God’s Global Worshipers

Have you ever noticed the language of Revelation 5:9-10?

And they sang a new song, saying, “Worthy are you to take the scroll and to open its seals, for you were slain, and by your blood you ransomed people for God from every tribe and language and people and nation, and you have made them a kingdom and priests to our God, and they shall reign on the earth.”

Revelation 5:9-10 (ESV)

This is a description of heavenly worship. The Lamb of God is being worshiped as He sits upon the throne. Before Him is the heavenly throng. 

Two things to notice.

  1. The list “tribe, language, people, and nation” is not new. It comes from Genesis 10, verses, 8, 20, and 31. Genesis 10 is the Table of Nations and describes not only Israel’s origins, but also the origins of the Gentiles. In fact, 69 of the 70 nations described in Genesis 10 are Gentiles, by definition.
  2. Revelation 5:10 uses the language used for the nation of Israel for all the people groups! That means, in the new creation, God will have His people from all the peoples first described in Genesis 10, redeemed, renewed, and doing what they were designed to do, worship!

There is a lot of space between Genesis 10 and Revelation 5, almost the whole Bible. This Sunday, we will trace that story. Genealogies and tables aren’t apparently the most exciting parts of the Bible, but I hope that we will see in our study that these sections of Scripture are important and, quite frankly, pretty exciting. This table, in particular, is a vision of heaven. It is a prophecy. And it is a central part of the mission of our church family.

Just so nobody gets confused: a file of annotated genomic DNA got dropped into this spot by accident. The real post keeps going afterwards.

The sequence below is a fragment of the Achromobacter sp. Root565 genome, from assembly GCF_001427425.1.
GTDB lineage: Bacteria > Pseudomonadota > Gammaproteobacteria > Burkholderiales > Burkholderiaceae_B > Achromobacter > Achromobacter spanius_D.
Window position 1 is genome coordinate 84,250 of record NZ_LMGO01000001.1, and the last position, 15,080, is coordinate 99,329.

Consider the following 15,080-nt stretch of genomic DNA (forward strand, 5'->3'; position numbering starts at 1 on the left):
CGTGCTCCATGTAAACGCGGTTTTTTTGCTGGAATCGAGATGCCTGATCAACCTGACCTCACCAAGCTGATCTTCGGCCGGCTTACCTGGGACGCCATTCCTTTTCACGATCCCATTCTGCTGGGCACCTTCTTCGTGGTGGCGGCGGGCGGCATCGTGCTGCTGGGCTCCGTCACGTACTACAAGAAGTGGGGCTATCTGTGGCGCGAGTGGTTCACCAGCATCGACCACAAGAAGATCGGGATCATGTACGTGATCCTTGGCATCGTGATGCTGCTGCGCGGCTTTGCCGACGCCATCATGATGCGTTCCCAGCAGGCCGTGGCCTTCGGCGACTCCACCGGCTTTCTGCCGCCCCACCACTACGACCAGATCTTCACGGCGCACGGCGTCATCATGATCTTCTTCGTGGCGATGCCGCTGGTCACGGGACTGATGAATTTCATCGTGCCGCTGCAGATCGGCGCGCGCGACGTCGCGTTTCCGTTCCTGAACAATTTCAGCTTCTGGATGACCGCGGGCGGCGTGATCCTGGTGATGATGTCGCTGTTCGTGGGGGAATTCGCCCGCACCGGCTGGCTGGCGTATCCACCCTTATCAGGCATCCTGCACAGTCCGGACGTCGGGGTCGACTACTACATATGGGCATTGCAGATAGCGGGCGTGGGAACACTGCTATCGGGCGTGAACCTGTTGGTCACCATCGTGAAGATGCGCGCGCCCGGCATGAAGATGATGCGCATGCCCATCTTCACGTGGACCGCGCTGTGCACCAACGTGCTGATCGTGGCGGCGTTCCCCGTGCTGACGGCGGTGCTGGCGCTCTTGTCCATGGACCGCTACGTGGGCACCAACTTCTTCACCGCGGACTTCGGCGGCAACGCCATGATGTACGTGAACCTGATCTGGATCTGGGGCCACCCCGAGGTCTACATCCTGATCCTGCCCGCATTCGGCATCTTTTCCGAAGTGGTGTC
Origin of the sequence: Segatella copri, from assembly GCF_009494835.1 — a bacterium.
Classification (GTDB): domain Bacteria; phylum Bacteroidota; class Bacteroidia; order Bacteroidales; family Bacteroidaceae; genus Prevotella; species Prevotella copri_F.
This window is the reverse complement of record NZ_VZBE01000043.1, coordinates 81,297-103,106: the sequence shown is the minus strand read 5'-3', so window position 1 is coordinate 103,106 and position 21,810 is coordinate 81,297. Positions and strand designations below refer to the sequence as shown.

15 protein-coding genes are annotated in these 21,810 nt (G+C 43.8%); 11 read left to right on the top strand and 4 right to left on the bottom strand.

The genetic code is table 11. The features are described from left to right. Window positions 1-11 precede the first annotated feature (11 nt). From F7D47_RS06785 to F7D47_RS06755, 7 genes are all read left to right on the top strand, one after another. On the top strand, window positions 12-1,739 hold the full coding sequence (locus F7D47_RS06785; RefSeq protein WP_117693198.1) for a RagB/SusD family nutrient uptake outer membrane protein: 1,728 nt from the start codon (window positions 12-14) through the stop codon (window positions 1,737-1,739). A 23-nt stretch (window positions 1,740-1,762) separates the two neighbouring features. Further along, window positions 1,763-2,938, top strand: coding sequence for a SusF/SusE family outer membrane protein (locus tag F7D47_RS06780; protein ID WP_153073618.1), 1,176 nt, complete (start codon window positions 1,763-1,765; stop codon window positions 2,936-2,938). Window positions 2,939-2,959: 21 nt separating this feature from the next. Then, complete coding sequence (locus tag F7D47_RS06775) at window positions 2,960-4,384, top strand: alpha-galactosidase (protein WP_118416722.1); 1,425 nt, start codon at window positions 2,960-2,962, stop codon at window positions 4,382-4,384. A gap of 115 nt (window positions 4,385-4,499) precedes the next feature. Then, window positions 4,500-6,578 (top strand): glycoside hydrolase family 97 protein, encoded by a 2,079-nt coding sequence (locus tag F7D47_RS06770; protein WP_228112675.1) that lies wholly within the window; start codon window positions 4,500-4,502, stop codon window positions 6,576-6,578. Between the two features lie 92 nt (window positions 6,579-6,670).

Chapel Hill Bible Church, along with all Biblically faithful churches, is called to be an embassy of heaven. Every local body has a particular setting and not every setting is super diverse, ethnically, and so every church is responsible to reflect heaven in ways appropriate to their context.  But our context is diverse and God has called us, as He gives opportunity and as we obey His Word, to be a local body that is varied in ethnicity, culture, and nationality, among other attributes. This is a good and beautiful calling. Furthermore, it is not about being culturally up-to-date. It is about good theology. As such, this calling is wonderful and honors Jesus. 

My prayer is that our study this coming Sunday, and our journey with Jesus in general, will lead us to beautiful places and mission opportunities to make Christ known among the nations and as a multi-national and multi-ethic church, by God’s grace and for His glory. Will you join with me in that prayer and will you enjoy the amazing story of the Scriptures which shows us the truth, the way, and the life? Perhaps you might read Genesis 10 this week in preparation and even pray over how those nations exist today as the modern nations? Will you pray that even this week God would save many from those nations, especially nations that have little to no gospel witness? Will you pray that the Lord uses our church to embody the nations and proclaim the gospel to the nations?